Early outcomes of component separation techniques: an analysis of the Spanish registry of incisional Hernia (EVEREG)
Aim To analyze the outcomes of component separation techniques (CST) to treat incisional hernias (IH) in a large multicenter cohort of patients. Methods All IH repair using CST, registered in EVEREG from July 2012 to December 2019, were included. Data on the pre-operative patient characteristics and comorbidities, IH characteristics, surgical technique, complications, and recurrence were collected. Outcomes between anterior (ACS) and posterior component separation (PCS) techniques were compared. Risk factors for complications and recurrences were analyzed. Results During the study period, 1536 patients underwent CST (45.5% females) with a median age of 64.0 years and median body mass index (BMI) of 29.7 kg/m2. ACS was the most common technique (77.7%). Overall complications were frequent in both ACS and PCS techniques (36.5%), with a higher frequency of wound infection (10.6% vs. 7.0%; P = 0.05) and skin necrosis (4.4% vs. 0.1%; P < 0.0001) with the ACS technique. Main factors leading to major complications were mesh explant (OR 1.72; P = 0.001), previous repair (OR 0.75; P = 0.038), morbid obesity (OR 0.67; P = 0.015), ASA grade (OR 0.62; P < 0.0001), COPD (OR 0.52; P < 0.0001), and longitudinal diameter larger than 10 cm (OR 0.58; P = 0.001). After a minimum follow-up of 6 months (median 15 months; N = 590), 59 (10.0%) recurrences were diagnosed. Operations performed in a non-specialized unit were significantly associated with recurrences (HR 4.903, CI 1.64–14.65; P = 0.004). Conclusion CST is a complex procedure with a high rate of complications. Both ACS and PCS techniques have similar complication and recurrence rates. Operations performed in a specialized unit have better outcomes.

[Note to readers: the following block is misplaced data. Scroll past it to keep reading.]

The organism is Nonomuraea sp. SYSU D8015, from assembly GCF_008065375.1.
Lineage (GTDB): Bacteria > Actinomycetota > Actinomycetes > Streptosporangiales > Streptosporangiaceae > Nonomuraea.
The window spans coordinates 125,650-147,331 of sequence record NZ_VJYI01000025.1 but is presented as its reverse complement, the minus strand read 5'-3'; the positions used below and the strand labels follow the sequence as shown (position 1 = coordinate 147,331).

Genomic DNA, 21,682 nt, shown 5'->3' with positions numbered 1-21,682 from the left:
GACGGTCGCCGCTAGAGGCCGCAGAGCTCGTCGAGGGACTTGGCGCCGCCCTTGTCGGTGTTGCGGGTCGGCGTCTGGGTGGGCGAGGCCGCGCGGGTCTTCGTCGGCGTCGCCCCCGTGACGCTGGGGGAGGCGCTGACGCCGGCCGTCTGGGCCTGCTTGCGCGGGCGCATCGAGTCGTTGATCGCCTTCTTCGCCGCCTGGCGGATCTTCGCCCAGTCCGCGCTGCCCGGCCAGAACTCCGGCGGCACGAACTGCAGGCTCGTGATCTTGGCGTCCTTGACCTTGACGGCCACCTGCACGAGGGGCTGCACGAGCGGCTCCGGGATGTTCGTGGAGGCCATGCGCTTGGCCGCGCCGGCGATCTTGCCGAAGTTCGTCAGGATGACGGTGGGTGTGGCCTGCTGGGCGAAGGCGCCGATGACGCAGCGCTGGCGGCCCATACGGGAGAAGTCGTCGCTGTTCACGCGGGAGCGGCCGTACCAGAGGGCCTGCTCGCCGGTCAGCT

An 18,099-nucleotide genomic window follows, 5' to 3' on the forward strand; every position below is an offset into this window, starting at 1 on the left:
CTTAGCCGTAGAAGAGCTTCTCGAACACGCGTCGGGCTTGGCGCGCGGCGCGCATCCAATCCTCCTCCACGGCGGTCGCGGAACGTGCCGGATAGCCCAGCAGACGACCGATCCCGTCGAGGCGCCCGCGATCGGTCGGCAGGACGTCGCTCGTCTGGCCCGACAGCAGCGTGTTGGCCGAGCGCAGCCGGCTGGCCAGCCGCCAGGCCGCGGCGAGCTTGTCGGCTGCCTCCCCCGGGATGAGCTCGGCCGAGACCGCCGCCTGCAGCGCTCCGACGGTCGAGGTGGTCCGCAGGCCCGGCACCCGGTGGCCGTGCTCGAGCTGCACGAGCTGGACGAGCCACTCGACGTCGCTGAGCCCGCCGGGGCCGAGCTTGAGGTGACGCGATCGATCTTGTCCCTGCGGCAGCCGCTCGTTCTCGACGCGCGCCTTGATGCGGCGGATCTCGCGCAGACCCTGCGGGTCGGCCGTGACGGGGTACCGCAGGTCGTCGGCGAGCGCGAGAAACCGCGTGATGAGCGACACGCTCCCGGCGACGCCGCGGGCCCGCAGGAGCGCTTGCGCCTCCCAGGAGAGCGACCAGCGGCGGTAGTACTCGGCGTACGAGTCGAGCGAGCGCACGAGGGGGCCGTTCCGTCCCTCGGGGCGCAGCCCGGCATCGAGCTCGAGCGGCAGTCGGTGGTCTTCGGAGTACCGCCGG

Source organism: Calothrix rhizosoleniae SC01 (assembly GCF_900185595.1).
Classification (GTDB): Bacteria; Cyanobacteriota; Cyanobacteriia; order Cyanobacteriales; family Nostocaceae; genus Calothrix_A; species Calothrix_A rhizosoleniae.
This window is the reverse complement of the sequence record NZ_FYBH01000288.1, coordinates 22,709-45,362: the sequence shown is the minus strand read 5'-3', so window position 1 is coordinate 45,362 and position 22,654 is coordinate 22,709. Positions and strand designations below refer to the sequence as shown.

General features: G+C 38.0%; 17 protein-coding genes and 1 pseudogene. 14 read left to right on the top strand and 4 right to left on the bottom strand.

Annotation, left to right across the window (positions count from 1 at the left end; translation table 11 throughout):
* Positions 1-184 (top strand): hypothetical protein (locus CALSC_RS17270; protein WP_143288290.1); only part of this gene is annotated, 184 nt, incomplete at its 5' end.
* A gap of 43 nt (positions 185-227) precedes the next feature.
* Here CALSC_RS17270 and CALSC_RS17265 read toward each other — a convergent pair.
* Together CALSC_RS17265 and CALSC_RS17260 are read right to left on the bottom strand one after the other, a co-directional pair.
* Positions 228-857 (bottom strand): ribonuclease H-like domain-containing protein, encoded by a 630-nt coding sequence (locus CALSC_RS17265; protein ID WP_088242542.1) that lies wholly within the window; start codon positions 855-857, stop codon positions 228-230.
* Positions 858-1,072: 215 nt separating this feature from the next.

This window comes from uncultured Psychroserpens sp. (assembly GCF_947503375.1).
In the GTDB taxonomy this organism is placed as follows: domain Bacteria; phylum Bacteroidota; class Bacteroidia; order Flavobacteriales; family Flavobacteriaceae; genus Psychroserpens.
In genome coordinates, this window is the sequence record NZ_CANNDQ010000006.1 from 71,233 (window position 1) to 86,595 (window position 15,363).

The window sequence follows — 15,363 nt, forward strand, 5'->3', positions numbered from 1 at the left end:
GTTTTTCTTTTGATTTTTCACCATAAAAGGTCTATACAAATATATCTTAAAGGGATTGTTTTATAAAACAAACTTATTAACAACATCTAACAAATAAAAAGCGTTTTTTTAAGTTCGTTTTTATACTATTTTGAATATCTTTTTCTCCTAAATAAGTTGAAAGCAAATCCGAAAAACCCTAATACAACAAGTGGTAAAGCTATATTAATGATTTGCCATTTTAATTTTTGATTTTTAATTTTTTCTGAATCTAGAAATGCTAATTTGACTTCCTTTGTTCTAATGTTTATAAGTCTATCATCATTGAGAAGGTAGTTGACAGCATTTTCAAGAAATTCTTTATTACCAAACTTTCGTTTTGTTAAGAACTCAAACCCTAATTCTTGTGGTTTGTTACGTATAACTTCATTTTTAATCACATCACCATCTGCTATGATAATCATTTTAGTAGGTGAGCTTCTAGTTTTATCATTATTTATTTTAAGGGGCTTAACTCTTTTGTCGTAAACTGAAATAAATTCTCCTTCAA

Component separation technique (CST); Hernia registry; Incisional hernia
Pereira-Rodriguez JA, Bravo-Salva A, Montcusí-Ventura B, Hernández-Granados P, Rodrigues-Gonçalves V, López-Cano M. Early outcomes of component separation techniques: an analysis of the Spanish registry of incisional Hernia (EVEREG). Hernia. 2021 Dec;25:1573–1580.
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